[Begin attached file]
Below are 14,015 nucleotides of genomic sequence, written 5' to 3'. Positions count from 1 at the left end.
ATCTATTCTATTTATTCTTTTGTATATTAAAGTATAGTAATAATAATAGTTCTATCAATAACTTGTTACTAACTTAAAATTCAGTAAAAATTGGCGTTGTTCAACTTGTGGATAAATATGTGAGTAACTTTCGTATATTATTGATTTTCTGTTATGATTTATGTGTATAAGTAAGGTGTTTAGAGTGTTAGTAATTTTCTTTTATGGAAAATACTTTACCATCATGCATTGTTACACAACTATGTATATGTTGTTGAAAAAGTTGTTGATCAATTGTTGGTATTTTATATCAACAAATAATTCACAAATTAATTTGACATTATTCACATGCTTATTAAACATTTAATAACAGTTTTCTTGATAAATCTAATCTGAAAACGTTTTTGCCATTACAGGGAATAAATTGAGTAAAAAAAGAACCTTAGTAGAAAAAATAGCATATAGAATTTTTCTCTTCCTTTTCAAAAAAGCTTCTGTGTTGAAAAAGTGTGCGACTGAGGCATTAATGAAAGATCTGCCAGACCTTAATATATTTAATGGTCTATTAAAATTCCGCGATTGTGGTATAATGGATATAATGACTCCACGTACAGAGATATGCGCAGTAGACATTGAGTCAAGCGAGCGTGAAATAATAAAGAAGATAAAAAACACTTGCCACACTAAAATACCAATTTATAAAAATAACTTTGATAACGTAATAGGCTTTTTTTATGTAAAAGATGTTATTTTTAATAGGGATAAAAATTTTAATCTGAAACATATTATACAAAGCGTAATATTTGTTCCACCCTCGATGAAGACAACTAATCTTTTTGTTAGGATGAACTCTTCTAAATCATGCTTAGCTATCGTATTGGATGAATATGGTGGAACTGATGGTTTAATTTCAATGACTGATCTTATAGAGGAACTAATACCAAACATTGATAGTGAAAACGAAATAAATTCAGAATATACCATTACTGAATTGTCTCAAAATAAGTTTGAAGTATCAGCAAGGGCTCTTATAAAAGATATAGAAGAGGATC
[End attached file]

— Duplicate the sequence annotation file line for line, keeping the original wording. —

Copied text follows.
Below are 14,015 nucleotides of genomic sequence, written 5' to 3'. Positions count from 1 at the left end.
ATCTATTCTATTTATTCTTTTGTATATTAAAGTATAGTAATAATAATAGTTCTATCAATAACTTGTTACTAACTTAAAATTCAGTAAAAATTGGCGTTGTTCAACTTGTGGATAAATATGTGAGTAACTTTCGTATATTATTGATTTTCTGTTATGATTTATGTGTATAAGTAAGGTGTTTAGAGTGTTAGTAATTTTCTTTTATGGAAAATACTTTACCATCATGCATTGTTACACAACTATGTATATGTTGTTGAAAAAGTTGTTGATCAATTGTTGGTATTTTATATCAACAAATAATTCACAAATTAATTTGACATTATTCACATGCTTATTAAACATTTAATAACAGTTTTCTTGATAAATCTAATCTGAAAACGTTTTTGCCATTACAGGGAATAAATTGAGTAAAAAAAGAACCTTAGTAGAAAAAATAGCATATAGAATTTTTCTCTTCCTTTTCAAAAAAGCTTCTGTGTTGAAAAAGTGTGCGACTGAGGCATTAATGAAAGATCTGCCAGACCTTAATATATTTAATGGTCTATTAAAATTCCGCGATTGTGGTATAATGGATATAATGACTCCACGTACAGAGATATGCGCAGTAGACATTGAGTCAAGCGAGCGTGAAATAATAAAGAAGATAAAAAACACTTGCCACACTAAAATACCAATTTATAAAAATAACTTTGATAACGTAATAGGCTTTTTTTATGTAAAAGATGTTATTTTTAATAGGGATAAAAATTTTAATCTGAAACATATTATACAAAGCGTAATATTTGTTCCACCCTCGATGAAGACAACTAATCTTTTTGTTAGGATGAACTCTTCTAAATCATGCTTAGCTATCGTATTGGATGAATATGGTGGAACTGATGGTTTAATTTCAATGACTGATCTTATAGAGGAACTAATACCAAACATTGATAGTGAAAACGAAATAAATTCAGAATATACCATTACTGAATTGTCTCAAAATAAGTTTGAAGTATCAGCAAGGGCTCTTATAAAAGATATAGAAGAGGATC